Review: Justice League of America #3

“The Extremists,” Part 3

Writer: Steve Orlando

Artist: Diogenes Neves

Steve Orlando continues to shape the new JLA through their initial encounter with The Extremists in Justice League of America #3.

Lord Havok continues his reign of Kravia and works to form alliances with other countries in the region. Havok appeals to an “Allied Kravia” from his home world and appeals to desires for safety and security in their current world. Of course, his brand of international diplomacy comes with the threat of destruction for failure to comply. Orlando introduces readers to a swelling, underground rebellion of Kravians willing to fight for their freedom.

Rather than typical super heroics, the Justice League instead seeks to come alongside the rebels in their fight. Ray makes a bold statement by removing his mask, revealing his true identity to the Kravians. This builds trust with the rebels, who are understandably reluctant to trust super-powered beings. Eventually, the Kravian rebels take the Justice League’s offer of assistance in an effort to stave off Lord Havok’s reign.

Interestingly, Havok turns on Death Bat as punishment for her weakness at the boarder. Havok sends Brute to kill Death Bat; but Brute suffers her wrath instead. Chances are high Death Bat turns against Havok in subsequent issues.

Justice League of America #3 features the backstory of one, Dreamslayer. He seems the most contemplative of the Extremists. He’s aware of his power, but fears it. Dreamslayer is committed to Lord Havok’s cause, but its brutal methodology leaves him cold. He craves structure and order, but struggles with how to provide it for himself and others. In a twist, Ray seems to form a bond with Dreamslayer. It would not be surprising to see Dreamslayer changing sides soon.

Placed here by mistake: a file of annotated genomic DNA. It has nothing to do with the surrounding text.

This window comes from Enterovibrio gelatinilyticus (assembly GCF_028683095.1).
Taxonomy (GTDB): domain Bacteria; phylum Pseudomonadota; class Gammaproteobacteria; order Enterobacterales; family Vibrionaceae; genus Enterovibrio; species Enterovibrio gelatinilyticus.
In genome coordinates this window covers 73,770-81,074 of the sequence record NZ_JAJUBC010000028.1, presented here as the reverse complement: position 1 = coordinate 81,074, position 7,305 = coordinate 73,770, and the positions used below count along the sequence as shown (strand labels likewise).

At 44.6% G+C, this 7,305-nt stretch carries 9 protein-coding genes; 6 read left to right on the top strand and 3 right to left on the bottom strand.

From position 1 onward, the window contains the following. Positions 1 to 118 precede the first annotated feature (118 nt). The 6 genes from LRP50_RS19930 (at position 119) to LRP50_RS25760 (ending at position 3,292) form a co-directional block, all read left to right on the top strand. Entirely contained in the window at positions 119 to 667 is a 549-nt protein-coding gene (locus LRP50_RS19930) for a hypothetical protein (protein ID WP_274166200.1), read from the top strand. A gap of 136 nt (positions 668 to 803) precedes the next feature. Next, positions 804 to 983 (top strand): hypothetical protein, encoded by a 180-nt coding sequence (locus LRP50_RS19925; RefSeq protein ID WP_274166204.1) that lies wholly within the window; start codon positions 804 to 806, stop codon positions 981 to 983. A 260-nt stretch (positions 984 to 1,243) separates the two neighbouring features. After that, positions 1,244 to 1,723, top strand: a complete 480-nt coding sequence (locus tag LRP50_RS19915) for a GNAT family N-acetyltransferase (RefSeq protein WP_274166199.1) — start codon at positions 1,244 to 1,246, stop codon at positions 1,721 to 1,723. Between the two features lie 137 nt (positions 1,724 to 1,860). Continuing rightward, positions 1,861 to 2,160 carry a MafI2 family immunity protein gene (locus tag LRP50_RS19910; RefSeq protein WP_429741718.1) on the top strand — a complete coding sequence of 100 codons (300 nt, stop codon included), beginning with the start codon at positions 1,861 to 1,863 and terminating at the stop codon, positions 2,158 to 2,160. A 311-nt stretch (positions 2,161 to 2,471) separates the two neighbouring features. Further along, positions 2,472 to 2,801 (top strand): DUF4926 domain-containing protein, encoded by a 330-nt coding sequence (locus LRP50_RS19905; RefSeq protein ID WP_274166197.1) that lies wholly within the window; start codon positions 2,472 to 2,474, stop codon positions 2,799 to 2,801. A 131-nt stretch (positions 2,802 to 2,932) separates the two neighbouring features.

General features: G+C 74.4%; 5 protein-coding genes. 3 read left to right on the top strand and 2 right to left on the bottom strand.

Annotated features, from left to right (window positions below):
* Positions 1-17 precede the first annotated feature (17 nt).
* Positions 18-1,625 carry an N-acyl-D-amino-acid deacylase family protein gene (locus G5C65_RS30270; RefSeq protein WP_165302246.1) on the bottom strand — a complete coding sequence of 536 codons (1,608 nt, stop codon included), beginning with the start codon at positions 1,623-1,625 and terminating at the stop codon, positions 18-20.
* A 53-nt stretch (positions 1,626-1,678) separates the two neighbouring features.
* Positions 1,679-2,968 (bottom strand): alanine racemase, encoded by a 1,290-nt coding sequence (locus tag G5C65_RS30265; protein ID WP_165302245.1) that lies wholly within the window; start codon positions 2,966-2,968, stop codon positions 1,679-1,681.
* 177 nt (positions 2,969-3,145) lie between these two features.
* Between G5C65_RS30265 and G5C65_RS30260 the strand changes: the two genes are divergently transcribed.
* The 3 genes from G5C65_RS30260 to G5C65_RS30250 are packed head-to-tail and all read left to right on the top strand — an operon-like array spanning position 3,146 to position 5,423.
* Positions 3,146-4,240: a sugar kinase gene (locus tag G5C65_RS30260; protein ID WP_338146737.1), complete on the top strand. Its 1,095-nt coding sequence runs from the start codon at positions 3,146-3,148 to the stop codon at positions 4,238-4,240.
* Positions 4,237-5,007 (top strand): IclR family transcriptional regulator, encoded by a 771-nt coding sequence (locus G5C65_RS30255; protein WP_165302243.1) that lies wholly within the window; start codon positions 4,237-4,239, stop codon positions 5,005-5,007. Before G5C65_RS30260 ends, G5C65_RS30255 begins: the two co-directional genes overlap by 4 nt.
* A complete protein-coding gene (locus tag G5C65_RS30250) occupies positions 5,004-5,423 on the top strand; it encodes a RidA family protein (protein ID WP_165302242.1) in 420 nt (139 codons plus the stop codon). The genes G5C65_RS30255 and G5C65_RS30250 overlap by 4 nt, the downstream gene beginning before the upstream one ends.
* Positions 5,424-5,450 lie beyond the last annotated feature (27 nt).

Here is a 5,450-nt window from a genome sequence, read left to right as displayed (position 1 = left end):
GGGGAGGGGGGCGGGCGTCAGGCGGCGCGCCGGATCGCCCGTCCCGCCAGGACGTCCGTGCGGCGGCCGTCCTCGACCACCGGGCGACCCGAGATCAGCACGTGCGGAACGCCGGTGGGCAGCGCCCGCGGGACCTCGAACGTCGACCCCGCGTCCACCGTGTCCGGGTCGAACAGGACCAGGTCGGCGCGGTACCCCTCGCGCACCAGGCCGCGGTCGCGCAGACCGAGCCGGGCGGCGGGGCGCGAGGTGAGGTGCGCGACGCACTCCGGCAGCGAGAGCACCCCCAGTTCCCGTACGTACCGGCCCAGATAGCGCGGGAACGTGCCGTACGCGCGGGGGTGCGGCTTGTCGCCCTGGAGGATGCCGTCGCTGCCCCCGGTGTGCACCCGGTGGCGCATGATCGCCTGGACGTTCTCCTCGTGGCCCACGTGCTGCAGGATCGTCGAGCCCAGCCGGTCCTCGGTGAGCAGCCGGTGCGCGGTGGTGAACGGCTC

Orlando pits the Kravian rebellion as a political conflict. On one hand, those with power are wilting under the pressure of Lord Havok’s iron fist. On the other, those without power are standing up to Havok’s brutality. The rebels are committed to fighting, but must be seen doing it — it’s a political fight in the public sphere.

The art is really well done with a mixture of fine and dark lines, with water color textures, shadows and shading. The settings transport readers to the locations. They are hauntingly beautiful. Each panel contains intricately detailed images. I enjoyed the action and angles the artist chose to depict the characters.


Justice League of America #3 was truly enjoyable. The writing was solid and the art, exquisite. Lord Havok is portrayed as a more politically-minded villain. He threatens to wield his considerable power, but leverages it to gain political allies. Each Extremists is locked up with their Justice League counterpart. Some fight valiantly; others seem swayed from Havok’s ideology. The action and intrigue heat up as the story arch reaches its zenith. Dreamslayer is a very intriguing character I look forward to seeing again. The story is progressing well, but it remains to be seen which Extremists turns on Havok and how the League is being shaped by this initial encounter.

Images courtesy of DC Entertainment.

John Hagmann

John Hagmann

John Hagmann is a Staff Writer at Dark Knight News, specializing in writing reviews of team-up titles. John collects Silver and Bronze Age 'Justice League' and 'Batman' titles, as well as anything Classic TV Batman. For more than fifteen years, John has devoted his life to service through the local church working in Youth, Family, and Culture. In addition to his work and writing, John has an M.Div. from Fuller Theological Seminary and is a candidate for ordination in PC(USA). John resides in Houston with his wife and three kids.